The day of yahweh

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A Paper

Presented to

Dr. Paul Chen

Southwestern Baptist Theological Seminary


In Partial Fulfillment

of the Requirements for 1323 S



Robert Palculict

October 23, 2006

The Day of Yahweh

The Day of the Lord is a recurring theme throughout the Scriptures. K. A. D. Smelik defines this day well. He states, the “Day of YHWH is an event in the future or the past determined by a theophany of YHWH during which he crushes his enemies. It can be depicted in terms of a Holy War or a cosmic catastrophe. The enemies of YHWH can be nations threatening Israel, but they can be found in Israel as well.”1 One thing that Smelik misses in his definition is that Yahweh’s judgment is always tempered with His mercy. Therefore, a better definition would be: The Day of Yahweh is a day, both past and future, in which Yahweh intervenes into human affairs bringing judgment for those who work iniquity and mercy on a faithful remnant.

It is essential to understand each aspect that this phrase carries with it. First, there is an eschatological outlook that needs to be observed as well as the bipolar combination of salvation through judgment. This idea will be taken up within the following two positions. Next, the reader must appreciate the use of this phrase in the contextual milieu of the Old Testament Prophets. Finally, there will be an excursion into the awareness the New Testament writers had of this phrase and the hermeneutic they bring to it. Each of these interpretive features should lead the reader to fear and reverence Yahweh as king and sovereign over history and the future. These should also lead the believer to delight in the hope of the final consummation of the second advent of Christ.

Day of Yahweh in the Old Testament

Even before arrival into the Promised Land, the exile had been foreseen by the prophet, Moses.2 Observe Leviticus 26:33-9: “You However, I will scatter among the nations and will draw out a sword after you, as your land becomes desolate and your cities become waste” (NASB). And as the exiles took place, prophets arose to speak a message from Yahweh. Hosea and Amos were two that challenged northern Israel by declaring an impending, woeful Day of Yahweh. “The entire conception in the OT is dark and foreboding.”3 It is described as “a ‘day of visitation’ (Isaiah 10:3), a day ‘of the wrath of the Lord’ (Ezekiel 7:19), and a ‘great day of the Lord’ (Zephaniah 1:14).”4

The first mention of the Day of Yahweh appears in these eighth century prophets along with the actuality of its characteristics of salvation through judgment.5 The first to mention this day is the prophet Amos around 760 B.C. This Day of Yahweh is one “filled with a concrete event” in Israel’s history, a “day determined by and filled with the action of YHWH.”6 This phrase “describes God’s intervention in human history for the accomplishment of His testament.”7 This concrete event of the Day of the Lord must be recognized in the Israelite’s historical and cultural milieu. Therefore, these exiles into enemy territories, promised by God through Moses and declared imminent by the eighth century prophets, should be seen as the contemporary handiwork of God at that time. He directed the Assyrian empire to defeat Israel and then He oversaw the defeat of Judah by the Babylonians. Yahweh’s involvement in history should be viewed as a sovereign act of a holy God; He alone sent these oppressors. The responsibility of the Israelites was to repent and become clean. However, even through warnings by the prophets, they remained obstinate and rebellious.

“Characteristically, the classical prophets warned their contemporaries in Israel and Judah that the ‘Day of Yahweh’ would soon come upon them in the form of cosmic or meteorological catastrophes or of powerful enemy armies which would bring Yahweh’s judgment against them for breaking the covenant requirements of the law.”8 As stated by Lorin Cranford, this day is a day of wrath, which is “fierce (Ex. 32:12; Ezra 10:14), is kindled like fire (Ps. 106:40), and waxes hot like molten wax (Ex. 22:24; 32:10).”9 The Day of Yahweh is coming, according to Amos, because of the people’s indifference to social justice and deteriorating moral obedience to God. Israel expected to be saved on that day because they knew of the past acts of God on their behalf and they believed that because they were the chosen people they would have no harm done to them. “Israel anticipated that for them God’s coming would hold favorable prospects, that it would be a day of light.”10 However, Amos makes clear that their crimes will only bring a sentence of harsh judgment. This day then was going to be a terrible day for the Israelite people. Examine what Amos says:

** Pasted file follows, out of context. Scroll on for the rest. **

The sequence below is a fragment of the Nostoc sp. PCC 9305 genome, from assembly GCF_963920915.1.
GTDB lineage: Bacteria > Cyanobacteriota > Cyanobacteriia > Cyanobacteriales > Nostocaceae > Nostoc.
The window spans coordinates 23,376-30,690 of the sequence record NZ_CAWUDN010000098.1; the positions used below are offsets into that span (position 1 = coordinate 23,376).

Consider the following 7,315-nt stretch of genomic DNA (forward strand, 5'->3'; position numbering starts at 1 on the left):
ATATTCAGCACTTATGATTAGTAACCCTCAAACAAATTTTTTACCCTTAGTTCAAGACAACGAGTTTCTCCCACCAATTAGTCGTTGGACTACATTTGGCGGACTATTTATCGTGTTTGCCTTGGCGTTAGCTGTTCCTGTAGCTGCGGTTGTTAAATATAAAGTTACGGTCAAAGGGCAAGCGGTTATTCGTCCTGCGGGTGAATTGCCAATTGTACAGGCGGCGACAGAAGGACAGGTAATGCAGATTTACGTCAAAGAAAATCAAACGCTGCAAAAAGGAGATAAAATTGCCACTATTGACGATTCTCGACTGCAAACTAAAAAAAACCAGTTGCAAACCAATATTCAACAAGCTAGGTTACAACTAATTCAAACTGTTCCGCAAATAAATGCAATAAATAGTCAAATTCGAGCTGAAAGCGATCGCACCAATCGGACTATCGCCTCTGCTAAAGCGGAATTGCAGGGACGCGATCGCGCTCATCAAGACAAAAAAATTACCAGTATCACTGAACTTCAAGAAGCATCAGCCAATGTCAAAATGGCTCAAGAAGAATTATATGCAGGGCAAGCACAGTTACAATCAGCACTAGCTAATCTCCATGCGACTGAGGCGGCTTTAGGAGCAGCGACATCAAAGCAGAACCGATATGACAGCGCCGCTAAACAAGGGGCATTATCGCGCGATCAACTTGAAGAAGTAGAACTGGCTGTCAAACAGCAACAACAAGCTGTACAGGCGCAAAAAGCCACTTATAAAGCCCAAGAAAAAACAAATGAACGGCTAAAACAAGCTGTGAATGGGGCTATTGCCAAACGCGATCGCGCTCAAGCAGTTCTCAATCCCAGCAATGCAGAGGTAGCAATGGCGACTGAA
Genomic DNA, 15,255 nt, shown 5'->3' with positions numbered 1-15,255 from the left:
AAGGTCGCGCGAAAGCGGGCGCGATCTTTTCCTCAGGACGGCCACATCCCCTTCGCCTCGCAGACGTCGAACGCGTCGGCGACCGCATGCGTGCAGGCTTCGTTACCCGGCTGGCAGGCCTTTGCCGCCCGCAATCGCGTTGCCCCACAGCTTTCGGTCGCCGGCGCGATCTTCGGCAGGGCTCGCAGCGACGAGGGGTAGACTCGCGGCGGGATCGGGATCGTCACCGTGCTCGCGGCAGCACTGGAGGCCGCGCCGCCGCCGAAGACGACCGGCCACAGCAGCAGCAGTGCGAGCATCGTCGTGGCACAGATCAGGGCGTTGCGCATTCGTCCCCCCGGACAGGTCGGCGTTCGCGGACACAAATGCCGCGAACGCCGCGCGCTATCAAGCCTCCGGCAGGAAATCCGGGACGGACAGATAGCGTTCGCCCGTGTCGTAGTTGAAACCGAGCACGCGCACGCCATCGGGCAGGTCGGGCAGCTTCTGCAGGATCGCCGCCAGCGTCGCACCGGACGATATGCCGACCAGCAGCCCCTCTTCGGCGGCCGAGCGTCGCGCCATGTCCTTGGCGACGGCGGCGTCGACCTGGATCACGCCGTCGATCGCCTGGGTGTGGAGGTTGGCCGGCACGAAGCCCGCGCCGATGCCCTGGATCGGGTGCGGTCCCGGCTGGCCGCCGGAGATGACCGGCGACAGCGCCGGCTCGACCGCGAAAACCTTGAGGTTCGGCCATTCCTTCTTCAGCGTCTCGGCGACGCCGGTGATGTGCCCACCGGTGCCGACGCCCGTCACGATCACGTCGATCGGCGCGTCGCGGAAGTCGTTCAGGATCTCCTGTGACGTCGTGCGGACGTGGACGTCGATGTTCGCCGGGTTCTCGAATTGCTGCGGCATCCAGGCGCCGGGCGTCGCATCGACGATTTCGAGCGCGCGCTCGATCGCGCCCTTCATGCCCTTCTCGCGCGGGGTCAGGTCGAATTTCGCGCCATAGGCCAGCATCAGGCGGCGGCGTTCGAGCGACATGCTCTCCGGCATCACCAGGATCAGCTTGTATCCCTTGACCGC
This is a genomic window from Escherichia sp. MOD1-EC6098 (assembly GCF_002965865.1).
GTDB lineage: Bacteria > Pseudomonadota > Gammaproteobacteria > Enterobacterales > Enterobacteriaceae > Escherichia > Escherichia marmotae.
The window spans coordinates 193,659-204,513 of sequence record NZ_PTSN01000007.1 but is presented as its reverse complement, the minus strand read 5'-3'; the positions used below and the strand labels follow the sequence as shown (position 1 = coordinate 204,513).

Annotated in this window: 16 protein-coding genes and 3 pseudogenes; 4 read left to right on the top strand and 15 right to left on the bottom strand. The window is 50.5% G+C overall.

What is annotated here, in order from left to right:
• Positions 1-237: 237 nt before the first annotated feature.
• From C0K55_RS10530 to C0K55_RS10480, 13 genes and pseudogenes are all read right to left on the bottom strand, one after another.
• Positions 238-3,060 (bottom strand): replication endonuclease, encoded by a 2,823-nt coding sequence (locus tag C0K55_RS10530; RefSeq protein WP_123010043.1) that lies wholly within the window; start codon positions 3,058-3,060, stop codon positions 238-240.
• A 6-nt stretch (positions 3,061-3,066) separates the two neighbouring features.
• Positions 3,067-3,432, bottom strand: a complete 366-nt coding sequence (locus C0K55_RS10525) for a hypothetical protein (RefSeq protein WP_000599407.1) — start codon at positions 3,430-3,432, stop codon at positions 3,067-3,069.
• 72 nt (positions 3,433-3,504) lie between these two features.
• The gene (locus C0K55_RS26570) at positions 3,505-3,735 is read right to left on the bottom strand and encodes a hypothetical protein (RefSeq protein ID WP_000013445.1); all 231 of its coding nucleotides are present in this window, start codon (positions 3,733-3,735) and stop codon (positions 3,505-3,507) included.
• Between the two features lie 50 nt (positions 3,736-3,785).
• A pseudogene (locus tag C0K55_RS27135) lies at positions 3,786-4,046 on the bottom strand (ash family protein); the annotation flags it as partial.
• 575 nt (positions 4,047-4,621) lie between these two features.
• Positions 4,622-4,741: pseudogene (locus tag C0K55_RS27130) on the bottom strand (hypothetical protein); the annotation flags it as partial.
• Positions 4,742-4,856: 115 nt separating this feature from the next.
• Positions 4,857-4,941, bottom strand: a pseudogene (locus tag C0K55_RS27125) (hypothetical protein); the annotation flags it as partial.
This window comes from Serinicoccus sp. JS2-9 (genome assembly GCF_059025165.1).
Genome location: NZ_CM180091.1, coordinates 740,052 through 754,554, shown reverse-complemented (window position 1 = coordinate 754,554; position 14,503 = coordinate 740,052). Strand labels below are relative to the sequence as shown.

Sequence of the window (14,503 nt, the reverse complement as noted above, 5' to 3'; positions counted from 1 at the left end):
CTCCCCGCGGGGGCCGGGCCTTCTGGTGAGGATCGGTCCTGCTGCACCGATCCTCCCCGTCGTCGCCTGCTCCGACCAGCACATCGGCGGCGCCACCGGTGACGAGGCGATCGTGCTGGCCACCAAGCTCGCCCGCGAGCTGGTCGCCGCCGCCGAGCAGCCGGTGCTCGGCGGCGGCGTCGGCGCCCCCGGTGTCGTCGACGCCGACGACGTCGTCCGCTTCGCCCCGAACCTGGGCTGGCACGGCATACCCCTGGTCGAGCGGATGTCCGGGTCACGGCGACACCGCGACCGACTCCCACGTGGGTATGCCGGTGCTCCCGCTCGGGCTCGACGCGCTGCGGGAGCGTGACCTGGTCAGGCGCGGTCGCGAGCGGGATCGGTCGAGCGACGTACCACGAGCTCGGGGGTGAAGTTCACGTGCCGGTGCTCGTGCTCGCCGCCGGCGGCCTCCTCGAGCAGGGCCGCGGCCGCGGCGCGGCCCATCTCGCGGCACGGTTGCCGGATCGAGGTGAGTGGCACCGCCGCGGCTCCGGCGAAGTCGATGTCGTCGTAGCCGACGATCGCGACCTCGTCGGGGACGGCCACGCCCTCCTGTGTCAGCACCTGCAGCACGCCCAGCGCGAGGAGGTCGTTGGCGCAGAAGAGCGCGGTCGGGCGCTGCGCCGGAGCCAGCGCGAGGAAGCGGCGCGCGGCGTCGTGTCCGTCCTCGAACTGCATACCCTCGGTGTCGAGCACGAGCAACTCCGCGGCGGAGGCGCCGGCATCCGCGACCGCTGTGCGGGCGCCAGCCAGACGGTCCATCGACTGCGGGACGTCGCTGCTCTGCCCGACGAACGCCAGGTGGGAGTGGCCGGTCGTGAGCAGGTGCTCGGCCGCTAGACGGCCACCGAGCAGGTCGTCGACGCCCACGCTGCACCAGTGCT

Alas, you who are longing for the day of the Lord, for what purpose will the day of the Lord be to you? It will be darkness, not light; as when a man flees from a lion and a bear meets him, or goes home, leans his hand against the wall and a snake bites him. Will the day of the Lord be darkness instead of light, even gloom with no brightness in it?” (5:18-20, NASB)

“The classic statement of this woeful aspect of the day of Yahweh comes…in Zephaniah’s presentiments of impending distress and desolation…. Yet Zephaniah… concludes his prophecy…[with] popular optimism in reference to the day of the Lord.”11 To illustrate this, observe the comparison between Zephaniah 1:15 and 3:17. “A day of wrath is that day, a day of trouble and distress, a day of destruction and desolation, a day of darkness and gloom, a day of clouds and thick darkness…” (1:15, NASB) and “The Lord your God is in your midst, a victorious warrior. He will exult over you with joy, He will be quiet in His love, He will rejoice over you with shouts of joy” (3:17, NASB). This idea is a bipolar understanding carried throughout the Old Testament. “In the Day of the Lord, justice is done. This is a positive time for victims, but a day of reckoning for oppressors.”12 Where there is judgment by Yahweh on his people, there is still a show of mercy by Yahweh by delivering a remnant. The Day of Yahweh is considered to have this dual purpose: Prune the land of the wicked and save a remnant for Himself.